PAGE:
Tel Aviv: In the midst of escalating pressure to secure the release of hostages held by Hamas, Israel's Prime Minister Benjamin Netanyahu faces a multifaceted battle. Families and supporters of the nearly 240 hostages marched from Tel Aviv to Jerusalem, demanding government action and expressing frustration at the limited meetings with Netanyahu, CNN reported.

Gil Dickmann, a relative of one of the abductees, urged the Prime Minister to prioritise the hostages' safe return, saying, "Right now, in Netanyahu's current political situation, this could be a real victory for the state of Israel."

As Israel's war in Gaza extends beyond six weeks, public opinion is turning against Netanyahu. Despite widespread support for the military campaign against Hamas, polls indicate a decline in favour of the Prime Minister and his coalition.

Opposition leader Yair Lapid called for Netanyahu's resignation, emphasising the loss of public trust. However, he stopped short of calling for new elections, suggesting that Likud should present an alternative leader.

"We cannot allow ourselves to have a prime minister who has lost the public's trust, whether from a social or a security point of view," Lapid told Israel's Channel 12, according to CNN.

Efforts to reach an agreement for a ceasefire and the release of hostages have faced challenges. Negotiations involve contentious issues such as the duration of a potential pause, the number of hostages to be released, and Hamas' demand for an end to Israeli drone surveillance over Gaza. The Israeli government's attempts to ease conditions for Gaza's civilian population have drawn criticism from within Netanyahu's right-wing coalition.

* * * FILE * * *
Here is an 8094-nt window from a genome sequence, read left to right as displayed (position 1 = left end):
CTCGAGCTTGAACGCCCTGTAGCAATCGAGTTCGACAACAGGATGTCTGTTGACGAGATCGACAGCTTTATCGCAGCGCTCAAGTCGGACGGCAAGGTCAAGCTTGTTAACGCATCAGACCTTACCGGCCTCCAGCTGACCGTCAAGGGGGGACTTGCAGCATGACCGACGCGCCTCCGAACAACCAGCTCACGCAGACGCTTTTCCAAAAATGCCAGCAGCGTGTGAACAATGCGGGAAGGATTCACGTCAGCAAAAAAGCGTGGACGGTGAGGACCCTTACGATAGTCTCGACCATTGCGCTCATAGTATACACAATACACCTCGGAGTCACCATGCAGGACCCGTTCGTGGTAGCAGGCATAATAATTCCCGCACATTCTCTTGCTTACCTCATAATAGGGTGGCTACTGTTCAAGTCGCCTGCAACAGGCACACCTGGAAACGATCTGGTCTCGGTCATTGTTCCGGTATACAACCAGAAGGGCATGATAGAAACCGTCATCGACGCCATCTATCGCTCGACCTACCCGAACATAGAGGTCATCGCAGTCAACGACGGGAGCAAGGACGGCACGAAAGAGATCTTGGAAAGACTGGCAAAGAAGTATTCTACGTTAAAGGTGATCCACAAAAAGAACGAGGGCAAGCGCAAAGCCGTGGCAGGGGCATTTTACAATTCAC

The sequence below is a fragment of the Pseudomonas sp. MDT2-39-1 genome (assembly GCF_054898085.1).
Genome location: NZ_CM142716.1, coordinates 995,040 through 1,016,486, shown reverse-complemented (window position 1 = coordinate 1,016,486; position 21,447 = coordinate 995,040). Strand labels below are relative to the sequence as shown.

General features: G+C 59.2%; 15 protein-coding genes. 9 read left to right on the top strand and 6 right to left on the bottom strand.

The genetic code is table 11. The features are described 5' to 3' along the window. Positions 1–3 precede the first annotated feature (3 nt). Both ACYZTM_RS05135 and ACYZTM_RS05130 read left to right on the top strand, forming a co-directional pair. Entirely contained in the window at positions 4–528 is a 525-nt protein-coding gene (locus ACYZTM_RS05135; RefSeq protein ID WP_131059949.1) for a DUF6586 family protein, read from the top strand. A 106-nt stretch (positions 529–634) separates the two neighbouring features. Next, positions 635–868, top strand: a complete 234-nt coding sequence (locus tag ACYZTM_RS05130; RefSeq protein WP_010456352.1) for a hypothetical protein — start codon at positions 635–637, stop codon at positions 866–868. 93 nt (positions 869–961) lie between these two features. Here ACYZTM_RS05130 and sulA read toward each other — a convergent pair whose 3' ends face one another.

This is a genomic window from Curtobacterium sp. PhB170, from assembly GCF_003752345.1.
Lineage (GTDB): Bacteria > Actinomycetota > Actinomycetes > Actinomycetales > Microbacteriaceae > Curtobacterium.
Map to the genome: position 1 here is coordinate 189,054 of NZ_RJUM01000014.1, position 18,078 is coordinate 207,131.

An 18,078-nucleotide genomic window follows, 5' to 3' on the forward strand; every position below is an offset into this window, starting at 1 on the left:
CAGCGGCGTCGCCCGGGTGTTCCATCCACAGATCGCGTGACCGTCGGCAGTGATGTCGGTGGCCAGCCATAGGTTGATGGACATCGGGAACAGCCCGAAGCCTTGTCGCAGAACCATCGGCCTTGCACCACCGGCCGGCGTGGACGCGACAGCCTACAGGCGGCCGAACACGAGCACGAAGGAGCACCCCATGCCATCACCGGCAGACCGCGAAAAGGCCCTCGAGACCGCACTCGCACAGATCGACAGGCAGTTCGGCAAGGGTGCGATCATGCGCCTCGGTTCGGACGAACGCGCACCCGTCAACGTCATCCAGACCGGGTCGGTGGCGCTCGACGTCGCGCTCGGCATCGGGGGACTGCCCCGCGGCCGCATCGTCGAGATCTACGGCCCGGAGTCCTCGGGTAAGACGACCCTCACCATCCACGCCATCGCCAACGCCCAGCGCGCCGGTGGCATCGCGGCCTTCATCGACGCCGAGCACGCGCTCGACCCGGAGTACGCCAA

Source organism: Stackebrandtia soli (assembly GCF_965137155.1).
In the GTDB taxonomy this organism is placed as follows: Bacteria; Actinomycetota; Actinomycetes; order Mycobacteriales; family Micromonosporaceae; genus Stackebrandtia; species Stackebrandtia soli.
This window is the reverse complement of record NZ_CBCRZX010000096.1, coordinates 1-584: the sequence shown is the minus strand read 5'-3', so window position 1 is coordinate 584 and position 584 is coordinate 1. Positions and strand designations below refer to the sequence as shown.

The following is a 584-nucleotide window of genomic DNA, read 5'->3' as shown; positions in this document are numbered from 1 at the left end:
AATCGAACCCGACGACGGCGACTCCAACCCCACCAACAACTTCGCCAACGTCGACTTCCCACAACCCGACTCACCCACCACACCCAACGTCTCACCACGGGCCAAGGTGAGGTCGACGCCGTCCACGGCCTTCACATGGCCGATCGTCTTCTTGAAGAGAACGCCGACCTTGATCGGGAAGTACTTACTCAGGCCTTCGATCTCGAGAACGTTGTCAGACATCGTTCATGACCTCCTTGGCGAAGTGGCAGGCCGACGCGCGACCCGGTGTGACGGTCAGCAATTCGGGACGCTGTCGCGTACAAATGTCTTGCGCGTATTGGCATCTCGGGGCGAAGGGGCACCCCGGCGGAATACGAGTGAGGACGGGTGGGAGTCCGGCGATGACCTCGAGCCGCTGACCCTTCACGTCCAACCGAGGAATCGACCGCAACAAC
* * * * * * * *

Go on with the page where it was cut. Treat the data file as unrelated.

Finance Minister Bezalel Smotrich criticised the decision to allow fuel tankers into Gaza, claiming it contradicted the views of the governing cabinet. National Security Minister Itamar Ben Gvir argued against providing "humanitarian gifts" to the enemy while hostages remained unvisited by the Red Cross. Some families advocate for an "everyone for everyone deal," proposing an exchange of hostages for Palestinian prisoners held in Israeli jails.

The families leading the campaign have tried to remain apolitical, but many blame Netanyahu for failing to anticipate the October 7 attack by Hamas. They accuse him of prioritising judicial reform over security preparations, considering the breach of Israel's security contract with voters. Despite the tragic outcome for some, there remains hope among the families for the return of their loved ones.

Criticism of Netanyahu's perceived lack of empathy and failure to take responsibility for security lapses has grown. Accused of spending more time with troops for photo opportunities than addressing past failures, Netanyahu faced backlash for blaming security chiefs for not warning him about the impending attack.

While expressing support for the security heads, he refused to answer questions about taking responsibility for the October 7 security failures. Many, like Asher Elyahol, one among the those marching on Saturday, express a desire for change, hoping for a new government once the war concludes and hostages are returned, CNN reported.